Anwar's arrest intensifies Malaysia's political instability

By Peter Symonds
22 September 1998

Protests are continuing in Malaysia after sacked deputy prime minister Anwar Ibrahim was arrested by heavily armed police at his home in Kuala Lumpar on Sunday night following a series of anti-government demonstrations throughout the country.

About 200 riot police, some at least armed with automatic weapons and their faces covered with balaclavas, surrounded Anwar's house around 9 pm in the midst of a press conference. Several hundred supporters initially blocked police but after an hour of negotiations Anwar was finally taken away.

Earlier in the day, Anwar denounced Prime Minister Mahathir Mohamad as "corrupt" and called for his resignation before a demonstration of more than 10,000 packed into the courtyard of the capital's main mosque. Referring to Mahathir, he told the crowd: "The court can be bought by him, the police can be bought by him, so people don't have any rights at all."

Anwar vigously denied the lurid sexual allegations levelled against him in the government-controlled media. He accused the police of using torture to extract confessions from his adopted brother Sukma Darmawan and a lecturer in Islamic philosophy Munawar Ahmad that he had engaged in homosexual acts with each of them.

Anwar has not been officially charged with "sexual indecency". Instead, he is being detained under the country's draconian Internal Security Act (ISA). It allows anyone who is deemed a threat to national security to be jailed for up to two years without trial.

During the day, between 50,000 and 100,000 pro-Anwar supporters took over the Commonwealth Games cultural festival in the capital to demand the ousting of Mahathir. Later in the evening, about 20,000 to 30,000 people marched on the prime minister's residence before being dispersed by riot police firing tear gas.

On Monday, clashes continued in Kuala Lumpar between pro-Anwar demonstrators and police armed with tear gas and water cannon. Anwar's wife Wan Azizah pledged to continue the anti-Mahathir protests and demonstrations. Last week Anwar held large night-time rallies in Alorstar, Malacca, Bangi and Penang. According to his supporters, the rallies ranged in size from 30,000 to 60,000.

Behind the rift between Anwar and Mahathir are sharp divisions within the capitalist class itself. Anwar was sacked on September 2 from his positions of finance minister and deputy prime minister just one day after Mahathir announced a series of sweeping new measures aimed at imposing tight regulations over Malaysia's money markets, currency exchange and share trading.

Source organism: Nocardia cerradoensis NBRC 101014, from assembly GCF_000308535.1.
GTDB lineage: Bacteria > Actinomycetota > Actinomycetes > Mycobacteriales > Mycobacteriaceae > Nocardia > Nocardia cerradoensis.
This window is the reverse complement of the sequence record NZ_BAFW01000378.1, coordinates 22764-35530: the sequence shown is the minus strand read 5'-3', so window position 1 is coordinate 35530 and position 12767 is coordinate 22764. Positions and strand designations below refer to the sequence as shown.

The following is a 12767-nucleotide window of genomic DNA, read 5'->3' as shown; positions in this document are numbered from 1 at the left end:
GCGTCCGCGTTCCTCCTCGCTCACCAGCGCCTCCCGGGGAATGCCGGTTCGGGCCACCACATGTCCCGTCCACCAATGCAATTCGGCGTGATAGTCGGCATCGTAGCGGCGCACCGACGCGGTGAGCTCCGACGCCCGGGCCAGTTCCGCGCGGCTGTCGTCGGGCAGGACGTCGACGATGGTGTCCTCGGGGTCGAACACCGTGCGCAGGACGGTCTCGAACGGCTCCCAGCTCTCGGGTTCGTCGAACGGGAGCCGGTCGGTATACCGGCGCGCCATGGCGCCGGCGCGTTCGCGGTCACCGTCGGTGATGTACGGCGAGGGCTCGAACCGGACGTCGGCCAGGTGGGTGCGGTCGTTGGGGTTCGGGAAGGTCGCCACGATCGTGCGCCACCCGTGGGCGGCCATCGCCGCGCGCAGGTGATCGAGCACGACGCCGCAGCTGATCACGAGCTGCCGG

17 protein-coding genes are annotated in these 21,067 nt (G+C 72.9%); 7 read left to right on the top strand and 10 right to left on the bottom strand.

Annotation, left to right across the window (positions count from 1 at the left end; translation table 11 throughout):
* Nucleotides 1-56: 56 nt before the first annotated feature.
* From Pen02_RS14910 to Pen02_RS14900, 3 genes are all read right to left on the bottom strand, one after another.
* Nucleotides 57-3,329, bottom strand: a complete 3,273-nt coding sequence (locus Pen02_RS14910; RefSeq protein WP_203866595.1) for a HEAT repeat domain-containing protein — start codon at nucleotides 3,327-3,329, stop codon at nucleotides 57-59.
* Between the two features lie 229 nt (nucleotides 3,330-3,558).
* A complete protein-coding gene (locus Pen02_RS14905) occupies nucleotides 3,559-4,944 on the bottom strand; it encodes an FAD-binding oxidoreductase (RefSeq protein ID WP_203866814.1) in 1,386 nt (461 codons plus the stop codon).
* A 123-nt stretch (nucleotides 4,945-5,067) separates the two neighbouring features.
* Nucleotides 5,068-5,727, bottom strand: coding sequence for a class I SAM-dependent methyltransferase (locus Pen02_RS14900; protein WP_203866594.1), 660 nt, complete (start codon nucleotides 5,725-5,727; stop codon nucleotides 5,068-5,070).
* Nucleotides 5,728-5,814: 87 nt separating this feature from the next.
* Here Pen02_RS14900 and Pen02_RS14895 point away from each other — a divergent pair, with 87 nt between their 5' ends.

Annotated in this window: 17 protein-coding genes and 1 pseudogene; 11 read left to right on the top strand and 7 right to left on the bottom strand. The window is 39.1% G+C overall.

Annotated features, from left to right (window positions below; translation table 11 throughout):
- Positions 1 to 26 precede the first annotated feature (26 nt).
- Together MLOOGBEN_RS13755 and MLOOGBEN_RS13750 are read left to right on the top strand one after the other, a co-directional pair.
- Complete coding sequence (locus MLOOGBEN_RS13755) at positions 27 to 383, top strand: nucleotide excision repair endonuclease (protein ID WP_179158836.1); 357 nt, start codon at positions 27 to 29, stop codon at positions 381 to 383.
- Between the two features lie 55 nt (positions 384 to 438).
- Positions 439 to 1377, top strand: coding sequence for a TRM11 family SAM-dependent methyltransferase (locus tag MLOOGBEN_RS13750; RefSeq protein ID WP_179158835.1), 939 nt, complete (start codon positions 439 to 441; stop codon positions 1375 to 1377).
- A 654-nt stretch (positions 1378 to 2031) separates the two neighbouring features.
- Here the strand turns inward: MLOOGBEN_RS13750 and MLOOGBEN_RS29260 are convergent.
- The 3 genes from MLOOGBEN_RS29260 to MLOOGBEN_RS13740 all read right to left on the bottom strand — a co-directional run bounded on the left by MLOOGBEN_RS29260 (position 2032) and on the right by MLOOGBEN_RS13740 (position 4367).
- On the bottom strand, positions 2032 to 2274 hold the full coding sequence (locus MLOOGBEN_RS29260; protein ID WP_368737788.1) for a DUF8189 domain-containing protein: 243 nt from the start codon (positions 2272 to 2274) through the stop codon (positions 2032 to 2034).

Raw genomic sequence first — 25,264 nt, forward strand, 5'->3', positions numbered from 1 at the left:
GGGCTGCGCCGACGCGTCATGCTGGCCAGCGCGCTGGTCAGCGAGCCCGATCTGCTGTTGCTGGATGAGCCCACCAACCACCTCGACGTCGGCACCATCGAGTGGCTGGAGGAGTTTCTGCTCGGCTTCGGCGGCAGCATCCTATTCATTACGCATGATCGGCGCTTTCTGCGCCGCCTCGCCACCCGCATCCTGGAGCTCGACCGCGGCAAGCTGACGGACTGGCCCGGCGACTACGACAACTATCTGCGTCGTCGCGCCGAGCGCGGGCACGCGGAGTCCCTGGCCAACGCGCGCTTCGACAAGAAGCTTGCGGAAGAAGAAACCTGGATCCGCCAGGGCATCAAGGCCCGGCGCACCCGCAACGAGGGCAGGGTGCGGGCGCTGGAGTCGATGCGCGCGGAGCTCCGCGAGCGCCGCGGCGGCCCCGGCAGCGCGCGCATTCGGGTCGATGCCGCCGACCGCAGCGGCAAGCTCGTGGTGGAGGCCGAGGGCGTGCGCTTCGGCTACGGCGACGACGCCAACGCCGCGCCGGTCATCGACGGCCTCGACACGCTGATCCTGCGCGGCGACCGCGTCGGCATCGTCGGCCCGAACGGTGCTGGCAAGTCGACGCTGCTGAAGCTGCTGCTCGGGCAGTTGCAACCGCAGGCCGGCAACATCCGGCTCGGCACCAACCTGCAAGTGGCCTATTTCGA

Mahathir has put the tough controls in place as part of plans to stimulate the economy and to bail out companies and corporations hit hard by the country's economic recession and the fall in the value of shares and the currency over the last year. Mahathir has repeatedly denounced the International Monetary Fund, foreign speculators and major powers like the US for Malaysia's economic crisis.

Anwar, on the other hand, has consistently backed the IMF's demands for the dismantling of government economic regulation and the opening up of the Malaysian economy to international investors. His denunciation of "corruption" reflects the interests of those elements of the capitalist class who have not benefitted from the close ties between big business, government and the ruling United Malays National Organisation (UMNO).

But as he has been backed into a corner by the government, Anwar has resorted to increasingly strident attacks on Mahathir and to populist appeals for greater democratic rights. Of course, until three weeks ago, Anwar was Mahathir's deputy and part of a regime which has not hestitated to ruthlessly suppress any opposition using a battery of repressive laws including the ISA.

Anwar initially delayed calling any public protests, fearing the explosive consequences of initiating a movement against Mahathir and UMNO, which has held power continuously since 1957 when Malaysia was granted formal independence. As in Indonesia, social unrest threatens to undermine the whole political framework through which the capitalist class has ruled over the last four decades.

After a decade of rapid economic growth, Malaysia is now mired in recession. According to official estimates, unemployment will more than double from 2.7 percent in 1997 to as high as 6.7 percent this year, reaching nearly 600,000. Manufacturing industry is likely to slump from 12.5 percent growth in 1997 to negative 3.4 percent in 1998, and construction from 10.6 percent to negative 3.2 percent.

Rising unemployment and poverty is helping to fuel anti-government opposition. That is why Mahathir, even before the close of the Commonwealth Games last night, moved to clamp down on the protests by arresting Anwar and declaring demonstrations by his followers illegal.

See Also:
A political tinderbox in Malaysia
[12 September 1998]
Malaysia erects currency barriers as economy plunges into recession
[4 September 1998]